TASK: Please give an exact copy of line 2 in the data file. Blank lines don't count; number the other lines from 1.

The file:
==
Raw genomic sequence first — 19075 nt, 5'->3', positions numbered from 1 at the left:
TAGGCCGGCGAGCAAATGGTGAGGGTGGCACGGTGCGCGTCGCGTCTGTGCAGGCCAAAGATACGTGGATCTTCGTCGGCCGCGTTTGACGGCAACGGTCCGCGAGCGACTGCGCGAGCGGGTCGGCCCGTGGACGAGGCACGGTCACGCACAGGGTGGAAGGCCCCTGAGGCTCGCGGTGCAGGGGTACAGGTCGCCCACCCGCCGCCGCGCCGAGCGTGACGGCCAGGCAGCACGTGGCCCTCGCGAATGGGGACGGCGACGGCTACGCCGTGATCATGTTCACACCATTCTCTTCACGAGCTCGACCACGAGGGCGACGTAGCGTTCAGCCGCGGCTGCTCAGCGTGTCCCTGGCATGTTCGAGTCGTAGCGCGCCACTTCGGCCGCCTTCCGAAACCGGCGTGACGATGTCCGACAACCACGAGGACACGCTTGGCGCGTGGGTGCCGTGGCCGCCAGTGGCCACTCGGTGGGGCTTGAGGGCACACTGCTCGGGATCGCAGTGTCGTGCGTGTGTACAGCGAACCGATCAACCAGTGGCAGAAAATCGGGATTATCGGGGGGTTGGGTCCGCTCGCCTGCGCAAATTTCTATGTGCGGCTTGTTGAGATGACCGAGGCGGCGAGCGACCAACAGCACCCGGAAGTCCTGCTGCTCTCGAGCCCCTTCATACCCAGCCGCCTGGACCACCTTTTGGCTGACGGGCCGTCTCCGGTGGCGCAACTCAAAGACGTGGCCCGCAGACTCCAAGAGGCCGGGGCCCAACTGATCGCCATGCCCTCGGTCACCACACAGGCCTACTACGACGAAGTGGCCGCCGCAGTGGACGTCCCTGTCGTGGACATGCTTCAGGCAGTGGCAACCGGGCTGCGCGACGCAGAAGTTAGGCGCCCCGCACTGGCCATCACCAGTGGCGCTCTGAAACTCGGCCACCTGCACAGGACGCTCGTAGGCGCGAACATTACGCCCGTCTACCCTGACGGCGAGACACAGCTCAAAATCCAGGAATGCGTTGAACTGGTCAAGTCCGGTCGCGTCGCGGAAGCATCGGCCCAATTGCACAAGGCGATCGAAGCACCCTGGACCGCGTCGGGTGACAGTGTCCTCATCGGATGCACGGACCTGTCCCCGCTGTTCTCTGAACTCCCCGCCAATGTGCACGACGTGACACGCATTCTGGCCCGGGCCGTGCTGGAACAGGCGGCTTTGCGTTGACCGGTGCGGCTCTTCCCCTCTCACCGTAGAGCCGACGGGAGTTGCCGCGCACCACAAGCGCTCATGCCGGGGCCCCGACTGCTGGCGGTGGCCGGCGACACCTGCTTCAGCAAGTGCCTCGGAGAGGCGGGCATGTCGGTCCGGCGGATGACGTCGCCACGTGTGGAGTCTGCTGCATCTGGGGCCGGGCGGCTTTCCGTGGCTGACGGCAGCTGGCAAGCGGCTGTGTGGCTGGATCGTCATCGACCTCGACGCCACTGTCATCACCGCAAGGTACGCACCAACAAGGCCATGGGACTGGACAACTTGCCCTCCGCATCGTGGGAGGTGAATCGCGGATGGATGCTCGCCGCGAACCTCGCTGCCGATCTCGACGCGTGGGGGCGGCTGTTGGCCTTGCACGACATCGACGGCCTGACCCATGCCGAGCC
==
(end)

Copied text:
TAGGCCGGCGAGCAAATGGTGAGGGTGGCACGGTGCGCGTCGCGTCTGTGCAGGCCAAAGATACGTGGATCTTCGTCGGCCGCGTTTGACGGCAACGGTCCGCGAGCGACTGCGCGAGCGGGTCGGCCCGTGGACGAGGCACGGTCACGCACAGGGTGGAAGGCCCCTGAGGCTCGCGGTGCAGGGGTACAGGTCGCCCACCCGCCGCCGCGCCGAGCGTGACGGCCAGGCAGCACGTGGCCCTCGCGAATGGGGACGGCGACGGCTACGCCGTGATCATGTTCACACCATTCTCTTCACGAGCTCGACCACGAGGGCGACGTAGCGTTCAGCCGCGGCTGCTCAGCGTGTCCCTGGCATGTTCGAGTCGTAGCGCGCCACTTCGGCCGCCTTCCGAAACCGGCGTGACGATGTCCGACAACCACGAGGACACGCTTGGCGCGTGGGTGCCGTGGCCGCCAGTGGCCACTCGGTGGGGCTTGAGGGCACACTGCTCGGGATCGCAGTGTCGTGCGTGTGTACAGCGAACCGATCAACCAGTGGCAGAAAATCGGGATTATCGGGGGGTTGGGTCCGCTCGCCTGCGCAAATTTCTATGTGCGGCTTGTTGAGATGACCGAGGCGGCGAGCGACCAACAGCACCCGGAAGTCCTGCTGCTCTCGAGCCCCTTCATACCCAGCCGCCTGGACCACCTTTTGGCTGACGGGCCGTCTCCGGTGGCGCAACTCAAAGACGTGGCCCGCAGACTCCAAGAGGCCGGGGCCCAACTGATCGCCATGCCCTCGGTCACCACACAGGCCTACTACGACGAAGTGGCCGCCGCAGTGGACGTCCCTGTCGTGGACATGCTTCAGGCAGTGGCAACCGGGCTGCGCGACGCAGAAGTTAGGCGCCCCGCACTGGCCATCACCAGTGGCGCTCTGAAACTCGGCCACCTGCACAGGACGCTCGTAGGCGCGAACATTACGCCCGTCTACCCTGACGGCGAGACACAGCTCAAAATCCAGGAATGCGTTGAACTGGTCAAGTCCGGTCGCGTCGCGGAAGCATCGGCCCAATTGCACAAGGCGATCGAAGCACCCTGGACCGCGTCGGGTGACAGTGTCCTCATCGGATGCACGGACCTGTCCCCGCTGTTCTCTGAACTCCCCGCCAATGTGCACGACGTGACACGCATTCTGGCCCGGGCCGTGCTGGAACAGGCGGCTTTGCGTTGACCGGTGCGGCTCTTCCCCTCTCACCGTAGAGCCGACGGGAGTTGCCGCGCACCACAAGCGCTCATGCCGGGGCCCCGACTGCTGGCGGTGGCCGGCGACACCTGCTTCAGCAAGTGCCTCGGAGAGGCGGGCATGTCGGTCCGGCGGATGACGTCGCCACGTGTGGAGTCTGCTGCATCTGGGGCCGGGCGGCTTTCCGTGGCTGACGGCAGCTGGCAAGCGGCTGTGTGGCTGGATCGTCATCGACCTCGACGCCACTGTCATCACCGCAAGGTACGCACCAACAAGGCCATGGGACTGGACAACTTGCCCTCCGCATCGTGGGAGGTGAATCGCGGATGGATGCTCGCCGCGAACCTCGCTGCCGATCTCGACGCGTGGGGGCGGCTGTTGGCCTTGCACGACATCGACGGCCTGACCCATGCCGAGCC